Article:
The ITFA Middle East Regional Committee hosted its fourth Trade Finance Forum (TFF) in collaboration with the DIFC Academy on 29 September 2022.
If you mention the International Chamber of Commerce (ICC) to any practitioner––from a bank or a corporate––involved in trade finance most, if not all, would associate the organisation with issuance of rules.
In the latest of its ongoing series of technical advisory briefings released on 27 June 2022, the International Chamber of Commerce (ICC) Banking Commission addressed the subject of ‘Reducing Discrepancy Rates under Documentary Credits’ (TAB-3).
Further to the decision made in the Court of Appeal Malaysia (appellate jurisdiction) between Punjab National Bank (PNB) and Malayan Banking Berhad (Maybank), Maybank has successfully obtained leave from the Federal Court of Malaysia Putrajaya to file an appeal against the decision made in the Court of Appeal Malaysia
TFG spoke to UCP 600 expert David Meynell, senior technical advisor for the ICC Banking Commission and digital rules advisor to the Centre for Digital Trade and Innovation, to discuss the evolution of the UCP 600 and supplementing rules for documentary credits.
For decades, trade document checkers at banks have mastered the crucial, time-consuming, and somewhat niche skill of manually reviewing complex documents to ensure they meet international standards.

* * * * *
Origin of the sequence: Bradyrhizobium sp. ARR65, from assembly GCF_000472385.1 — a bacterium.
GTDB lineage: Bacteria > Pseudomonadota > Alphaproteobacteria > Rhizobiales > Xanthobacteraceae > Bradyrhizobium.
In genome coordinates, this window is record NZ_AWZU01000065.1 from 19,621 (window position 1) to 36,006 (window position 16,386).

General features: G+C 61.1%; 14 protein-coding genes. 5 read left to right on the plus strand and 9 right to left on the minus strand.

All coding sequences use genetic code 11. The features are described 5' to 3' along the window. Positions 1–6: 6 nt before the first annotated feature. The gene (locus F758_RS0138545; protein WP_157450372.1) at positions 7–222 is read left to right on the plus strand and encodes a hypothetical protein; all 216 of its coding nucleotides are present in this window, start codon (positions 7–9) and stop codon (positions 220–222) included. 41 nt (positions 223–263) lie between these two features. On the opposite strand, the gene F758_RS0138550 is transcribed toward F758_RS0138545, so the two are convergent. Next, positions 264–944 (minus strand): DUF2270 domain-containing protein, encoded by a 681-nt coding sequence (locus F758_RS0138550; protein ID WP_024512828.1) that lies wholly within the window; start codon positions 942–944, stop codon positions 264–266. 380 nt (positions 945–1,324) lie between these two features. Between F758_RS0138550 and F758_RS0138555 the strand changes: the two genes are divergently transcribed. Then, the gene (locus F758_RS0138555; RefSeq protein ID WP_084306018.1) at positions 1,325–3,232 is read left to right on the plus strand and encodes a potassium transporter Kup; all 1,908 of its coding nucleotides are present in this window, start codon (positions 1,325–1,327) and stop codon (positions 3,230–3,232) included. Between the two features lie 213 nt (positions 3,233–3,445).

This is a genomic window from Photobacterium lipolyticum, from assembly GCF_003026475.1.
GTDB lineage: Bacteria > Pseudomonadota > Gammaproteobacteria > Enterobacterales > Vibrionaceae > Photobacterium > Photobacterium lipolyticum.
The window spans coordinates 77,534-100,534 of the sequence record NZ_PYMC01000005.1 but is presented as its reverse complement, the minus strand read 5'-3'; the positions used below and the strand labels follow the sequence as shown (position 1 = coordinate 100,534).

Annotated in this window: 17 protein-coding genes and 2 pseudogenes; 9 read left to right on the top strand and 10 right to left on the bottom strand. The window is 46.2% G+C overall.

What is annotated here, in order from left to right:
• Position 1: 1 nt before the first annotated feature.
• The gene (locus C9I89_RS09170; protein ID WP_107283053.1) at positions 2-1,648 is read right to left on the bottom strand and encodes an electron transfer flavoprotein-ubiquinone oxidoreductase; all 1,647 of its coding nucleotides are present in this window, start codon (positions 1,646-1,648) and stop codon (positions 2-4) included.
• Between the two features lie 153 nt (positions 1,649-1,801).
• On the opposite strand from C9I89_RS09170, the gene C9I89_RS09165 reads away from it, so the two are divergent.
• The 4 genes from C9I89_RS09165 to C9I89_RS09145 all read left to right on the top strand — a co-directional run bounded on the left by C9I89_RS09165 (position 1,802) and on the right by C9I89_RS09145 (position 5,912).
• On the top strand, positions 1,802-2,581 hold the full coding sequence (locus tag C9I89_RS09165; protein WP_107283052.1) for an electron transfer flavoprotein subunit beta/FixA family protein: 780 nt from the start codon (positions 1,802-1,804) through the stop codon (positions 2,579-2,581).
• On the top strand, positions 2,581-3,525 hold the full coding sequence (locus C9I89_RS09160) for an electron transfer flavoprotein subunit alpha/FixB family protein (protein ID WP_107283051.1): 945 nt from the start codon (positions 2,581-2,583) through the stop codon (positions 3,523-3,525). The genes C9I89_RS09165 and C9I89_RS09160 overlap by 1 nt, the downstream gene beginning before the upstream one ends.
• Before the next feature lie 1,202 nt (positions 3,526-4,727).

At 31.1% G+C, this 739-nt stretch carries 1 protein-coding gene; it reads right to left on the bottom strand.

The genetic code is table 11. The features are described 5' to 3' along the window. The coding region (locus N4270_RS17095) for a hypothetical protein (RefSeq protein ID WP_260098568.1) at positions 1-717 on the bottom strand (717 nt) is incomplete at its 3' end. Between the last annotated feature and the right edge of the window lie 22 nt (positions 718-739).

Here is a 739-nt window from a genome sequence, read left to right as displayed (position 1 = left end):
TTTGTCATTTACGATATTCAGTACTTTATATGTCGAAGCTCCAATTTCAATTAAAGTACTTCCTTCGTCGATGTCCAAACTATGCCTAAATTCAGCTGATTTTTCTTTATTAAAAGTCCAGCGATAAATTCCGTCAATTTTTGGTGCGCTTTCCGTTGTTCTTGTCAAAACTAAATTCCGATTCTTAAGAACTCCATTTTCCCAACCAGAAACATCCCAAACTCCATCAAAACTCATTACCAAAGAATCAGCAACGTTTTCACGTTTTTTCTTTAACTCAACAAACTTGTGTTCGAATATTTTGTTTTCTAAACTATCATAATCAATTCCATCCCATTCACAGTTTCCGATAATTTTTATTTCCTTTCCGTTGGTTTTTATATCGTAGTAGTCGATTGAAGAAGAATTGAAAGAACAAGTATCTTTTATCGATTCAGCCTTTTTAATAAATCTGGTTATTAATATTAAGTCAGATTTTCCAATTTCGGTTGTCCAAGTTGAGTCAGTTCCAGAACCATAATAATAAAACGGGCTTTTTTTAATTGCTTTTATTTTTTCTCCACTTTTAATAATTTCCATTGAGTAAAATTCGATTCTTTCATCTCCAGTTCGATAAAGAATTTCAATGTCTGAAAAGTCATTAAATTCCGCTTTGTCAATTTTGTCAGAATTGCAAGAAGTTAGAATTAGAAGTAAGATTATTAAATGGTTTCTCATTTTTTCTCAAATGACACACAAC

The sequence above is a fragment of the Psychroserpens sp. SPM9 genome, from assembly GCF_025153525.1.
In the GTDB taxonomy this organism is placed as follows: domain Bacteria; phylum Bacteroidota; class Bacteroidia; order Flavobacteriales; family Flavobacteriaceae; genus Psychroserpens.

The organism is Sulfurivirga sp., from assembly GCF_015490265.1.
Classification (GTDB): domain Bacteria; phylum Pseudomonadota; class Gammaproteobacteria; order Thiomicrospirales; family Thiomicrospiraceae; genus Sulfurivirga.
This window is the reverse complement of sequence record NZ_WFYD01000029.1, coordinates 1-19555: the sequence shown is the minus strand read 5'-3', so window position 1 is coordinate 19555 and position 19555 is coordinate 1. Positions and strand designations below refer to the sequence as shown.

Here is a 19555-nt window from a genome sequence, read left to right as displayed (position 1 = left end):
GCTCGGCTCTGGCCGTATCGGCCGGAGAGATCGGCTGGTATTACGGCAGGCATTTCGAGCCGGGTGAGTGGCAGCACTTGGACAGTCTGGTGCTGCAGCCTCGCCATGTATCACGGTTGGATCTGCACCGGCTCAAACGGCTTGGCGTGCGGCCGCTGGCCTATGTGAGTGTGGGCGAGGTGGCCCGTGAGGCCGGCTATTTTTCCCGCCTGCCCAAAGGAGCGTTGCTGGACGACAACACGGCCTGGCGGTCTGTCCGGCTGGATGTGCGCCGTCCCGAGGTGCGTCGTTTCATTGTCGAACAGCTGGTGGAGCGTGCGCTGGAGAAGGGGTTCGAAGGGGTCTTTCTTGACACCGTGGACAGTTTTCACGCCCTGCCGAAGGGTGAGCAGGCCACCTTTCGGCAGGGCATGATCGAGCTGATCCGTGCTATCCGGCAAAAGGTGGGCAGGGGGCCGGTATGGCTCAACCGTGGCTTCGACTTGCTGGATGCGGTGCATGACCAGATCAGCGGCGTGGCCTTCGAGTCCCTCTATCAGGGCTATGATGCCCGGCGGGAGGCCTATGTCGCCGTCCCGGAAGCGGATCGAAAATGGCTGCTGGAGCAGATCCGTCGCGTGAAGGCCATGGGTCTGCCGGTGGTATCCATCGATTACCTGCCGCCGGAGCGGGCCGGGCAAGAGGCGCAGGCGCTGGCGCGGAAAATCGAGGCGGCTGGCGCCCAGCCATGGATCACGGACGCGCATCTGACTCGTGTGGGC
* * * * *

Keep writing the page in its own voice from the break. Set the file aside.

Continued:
This article looks at the URDTT as it is applied to the first known commercial application: the eDTT Workspace.
When searching for a definition of documentary credit, the Uniform Customs and Practice for Documentary Credits (UCP 600) is the best place to start.
Although UCP 600 and ISBP 745 offer no specific provisions for partial confirmations of letters of credit (LCs), MonetaGo’s Tat Yeen Yap says they are not only possible, but are “straightforward and efficient”.
Letters of credit emerged in Europe in the 1800s. However, in their early days the functionality of letters of credit was limited, due to the non-uniformity of national laws.
Merchants would go on voyages for several weeks, if not months, in a caravel, carrack or clipper to the Far East, or elsewhere, to buy cotton, wool, tea, spices or other commodities. They would be equipped with a Letter of Credit in their trunk, often handwritten by the clerk of their high street banks.
Trade and supply chain finance provide innovative solutions for the working capital gap faced by growing companies.
Letters of credit are the oldest and most common type of short term trade finance, famously described as the “lifeblood of international commerce,” with some commentators suggesting their use stretches back to 3000 BC. What makes them so successful?
Since the inception of UCP 600, trade finance professionals, in particular, the letter of credit community, have been discussing the need for and consequences of modifications and exclusions to the rules in commercial LCs issued under UCP 600.
The need for trade digitization has never been more prevalent than it is today, especially with pandemic-induced restrictions emphasizing the inefficiency of paper-based trade. Our Editor, Deepesh Patel sat down with Contour’s CEO and Chief Product Officer, as well as TradeLens’ Head of Strategy and Operations, to discuss how fintech can come together to partner to solve these problems.